Barry Weiss, who’s a liberal. She’s a liberal, which doesn’t even really make sense to me anymore. But God bless her, she’s a liberal. She couldn’t even take it there anymore because there’s no Left far enough for the Left. There’s no woke enough for the wokesters.

They’re constantly purging people and as they do that purge, they’re going to destroy every institution that they’re let into.

ESPN goes woke. They start talking about race all day and then what’s the result? ESPN’s ratings are terrible. They’re in constant wars with their employees over who’s the most racist and should a black person be the sideline reporter at the NBA game and let’s get rid of that white girl.

I’m talking about the Rachel Nichols story from a couple of weeks ago that you may remember. Wokeism infects every system that it’s in. The only systems that will survive are ones that don’t let it in, which probably are going to be very conservative systems or new systems that are going to have a better set of ground rules from the beginning.

Mr. Jekielek: That’s very interesting. I talked with Naomi Wolf about this. And Peter Boghossian really captured my imagination with this a while back in an interview where he basically said the Left-Right spectrum isn’t really interesting to him anymore.

I agree. The spectrum for me is cognitive liberty on one side and on the other side, I still haven’t quite figured out exactly what you call the thing on the other side.

Mr. Rubin: It’s cognitive liberty or sort of cognitive surrender. Something like that.

Mr. Jekielek: Yes. Exactly.

Mr. Rubin: Cognitive outsourcing. How about that?

Mr. Jekielek: Okay. That’s very interesting because yes, you’re happy with having someone else’s beliefs imposed on you. There is the collection of those people on one side and on the other side people who believe that they should be able to believe whatever they want.

There is something much bigger than conservative here. There is also this group of mugged-by-reality liberals, Naomi Wolf called them disaffected.

Mr. Rubin: Probably disaffected liberal or something like that. They need to be disinfected too. That’s a different thing. But that is interesting to me. I’ll tell you this—next week we’re going to announce the title of my next book.

Mr. Jekielek: Let’s get some hints here.

Mr. Rubin: I’ll give you a hint. I’m dropping this for the first time. I’m not going to give you the title because I have been sworn to secrecy by the publisher. But I will tell you that at one time I wanted the book to be called The Future Conservative. There were two that I liked.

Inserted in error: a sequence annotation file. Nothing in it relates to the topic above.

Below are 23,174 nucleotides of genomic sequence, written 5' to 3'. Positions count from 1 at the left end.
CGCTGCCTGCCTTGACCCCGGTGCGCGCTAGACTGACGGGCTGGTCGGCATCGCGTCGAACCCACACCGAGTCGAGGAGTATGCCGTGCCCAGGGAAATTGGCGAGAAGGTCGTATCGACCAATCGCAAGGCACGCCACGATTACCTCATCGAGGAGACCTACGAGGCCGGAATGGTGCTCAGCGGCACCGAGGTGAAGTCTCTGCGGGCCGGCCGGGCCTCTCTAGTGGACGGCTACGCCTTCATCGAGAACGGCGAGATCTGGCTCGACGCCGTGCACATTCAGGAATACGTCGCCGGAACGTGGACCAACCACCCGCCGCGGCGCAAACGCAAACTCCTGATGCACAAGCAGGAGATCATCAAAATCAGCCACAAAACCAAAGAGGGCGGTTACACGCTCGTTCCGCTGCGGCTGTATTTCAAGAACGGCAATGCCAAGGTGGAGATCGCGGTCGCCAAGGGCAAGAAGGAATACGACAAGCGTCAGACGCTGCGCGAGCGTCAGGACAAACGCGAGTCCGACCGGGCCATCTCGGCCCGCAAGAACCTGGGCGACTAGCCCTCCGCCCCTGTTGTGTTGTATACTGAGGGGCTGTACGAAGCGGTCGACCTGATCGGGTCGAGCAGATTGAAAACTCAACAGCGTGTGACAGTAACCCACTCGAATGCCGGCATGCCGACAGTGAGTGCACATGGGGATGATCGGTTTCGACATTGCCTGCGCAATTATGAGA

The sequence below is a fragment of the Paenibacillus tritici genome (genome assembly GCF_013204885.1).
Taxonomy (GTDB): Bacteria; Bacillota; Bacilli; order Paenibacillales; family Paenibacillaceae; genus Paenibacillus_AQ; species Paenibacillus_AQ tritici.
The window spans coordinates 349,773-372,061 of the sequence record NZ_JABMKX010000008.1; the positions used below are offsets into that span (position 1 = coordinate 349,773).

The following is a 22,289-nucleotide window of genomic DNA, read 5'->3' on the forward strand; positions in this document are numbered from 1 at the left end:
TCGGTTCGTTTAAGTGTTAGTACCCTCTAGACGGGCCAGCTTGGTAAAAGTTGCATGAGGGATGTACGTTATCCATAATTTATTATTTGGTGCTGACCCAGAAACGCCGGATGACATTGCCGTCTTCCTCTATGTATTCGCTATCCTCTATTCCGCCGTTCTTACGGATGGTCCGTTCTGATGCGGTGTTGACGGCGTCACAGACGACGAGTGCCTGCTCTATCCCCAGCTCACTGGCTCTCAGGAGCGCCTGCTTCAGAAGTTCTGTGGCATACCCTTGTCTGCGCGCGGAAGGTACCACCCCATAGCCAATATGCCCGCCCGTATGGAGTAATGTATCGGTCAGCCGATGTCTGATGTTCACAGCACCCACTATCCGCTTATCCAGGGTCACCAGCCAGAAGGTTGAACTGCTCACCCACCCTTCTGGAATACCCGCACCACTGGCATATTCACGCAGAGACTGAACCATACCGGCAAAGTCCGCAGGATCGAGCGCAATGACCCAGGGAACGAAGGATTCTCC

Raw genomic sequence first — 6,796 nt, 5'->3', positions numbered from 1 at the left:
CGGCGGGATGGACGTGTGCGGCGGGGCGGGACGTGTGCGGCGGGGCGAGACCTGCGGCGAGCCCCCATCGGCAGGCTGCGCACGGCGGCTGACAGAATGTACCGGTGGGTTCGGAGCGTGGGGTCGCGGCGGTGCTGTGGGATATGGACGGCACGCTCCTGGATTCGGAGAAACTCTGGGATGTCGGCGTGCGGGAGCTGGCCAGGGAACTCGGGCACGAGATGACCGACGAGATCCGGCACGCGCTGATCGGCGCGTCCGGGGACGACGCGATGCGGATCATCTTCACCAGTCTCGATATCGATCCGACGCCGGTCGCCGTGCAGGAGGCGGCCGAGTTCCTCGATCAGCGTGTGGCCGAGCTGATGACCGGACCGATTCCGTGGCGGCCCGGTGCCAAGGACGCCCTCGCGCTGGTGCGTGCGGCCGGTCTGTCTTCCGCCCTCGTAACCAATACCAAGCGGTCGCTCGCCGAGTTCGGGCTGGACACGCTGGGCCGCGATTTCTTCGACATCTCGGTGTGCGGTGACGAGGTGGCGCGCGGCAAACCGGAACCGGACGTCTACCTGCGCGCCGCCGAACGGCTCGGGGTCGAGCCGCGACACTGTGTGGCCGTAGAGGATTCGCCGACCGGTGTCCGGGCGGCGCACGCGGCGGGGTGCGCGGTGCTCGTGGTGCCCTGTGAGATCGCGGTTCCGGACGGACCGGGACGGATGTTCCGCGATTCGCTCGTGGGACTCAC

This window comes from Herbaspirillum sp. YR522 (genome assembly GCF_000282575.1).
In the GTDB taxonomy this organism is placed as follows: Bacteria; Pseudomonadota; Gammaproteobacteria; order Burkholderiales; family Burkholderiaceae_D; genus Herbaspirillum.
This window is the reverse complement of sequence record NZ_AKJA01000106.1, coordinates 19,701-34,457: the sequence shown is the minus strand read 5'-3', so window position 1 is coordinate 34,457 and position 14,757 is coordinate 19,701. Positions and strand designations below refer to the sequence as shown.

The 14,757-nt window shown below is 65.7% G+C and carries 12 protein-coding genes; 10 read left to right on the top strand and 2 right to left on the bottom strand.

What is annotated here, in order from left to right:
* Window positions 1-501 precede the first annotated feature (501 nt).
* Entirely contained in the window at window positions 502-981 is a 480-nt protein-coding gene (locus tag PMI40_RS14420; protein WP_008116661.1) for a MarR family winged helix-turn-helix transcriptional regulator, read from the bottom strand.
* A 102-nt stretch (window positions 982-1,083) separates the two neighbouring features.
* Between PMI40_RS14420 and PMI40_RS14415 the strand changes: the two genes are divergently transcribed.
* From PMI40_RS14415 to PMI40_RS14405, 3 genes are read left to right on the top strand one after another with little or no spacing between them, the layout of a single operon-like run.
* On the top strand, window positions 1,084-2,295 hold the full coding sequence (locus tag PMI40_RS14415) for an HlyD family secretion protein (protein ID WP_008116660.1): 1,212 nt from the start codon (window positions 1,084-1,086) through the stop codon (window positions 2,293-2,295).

I liked The Modern Conservative and The Future Conservative. My feeling was I had written a book defending liberalism. I believe that the ideas that I put forth in that book were the correct ideas.

I believe those are the ideas that America was founded on. Now we need to move into something broader where the traditionally religious conservative, the more liberty-minded, the liberal, the ex-liberal, the neo-con, the Trump people, the anti-Trump people, we are all sort of roughly on the same side.

We believe in individual rights. We believe that America is fundamentally good. Yes,we might disagree on some tax stuff. We might disagree on foreign policy. But we all basically believe that the thing that’s been going on here for 250 years is pretty good.

Then you have the wokesters and everything else that’s going on in the Left and they are here to destroy everything. I see that as a much bigger enemy right now. What I would like to do is keep the alliance. We can use an X-Men reference, or an Avengers reference, or we can do a Lord of the Rings thing.

I would like an alliance of people that think different things to say, “You know what, you’re more religious, this person happens to be gay. You don’t believe that drugs should be legal, this person believes that marijuana should be legal. But those are not the structural issues that are under assault right now.

There is a structural issue under assault, which is the very foundation of America. Let’s put that other stuff aside. Let’s be the best of ourselves. Let’s argue that stuff out.” I think there’s a real opportunity for that on the Right.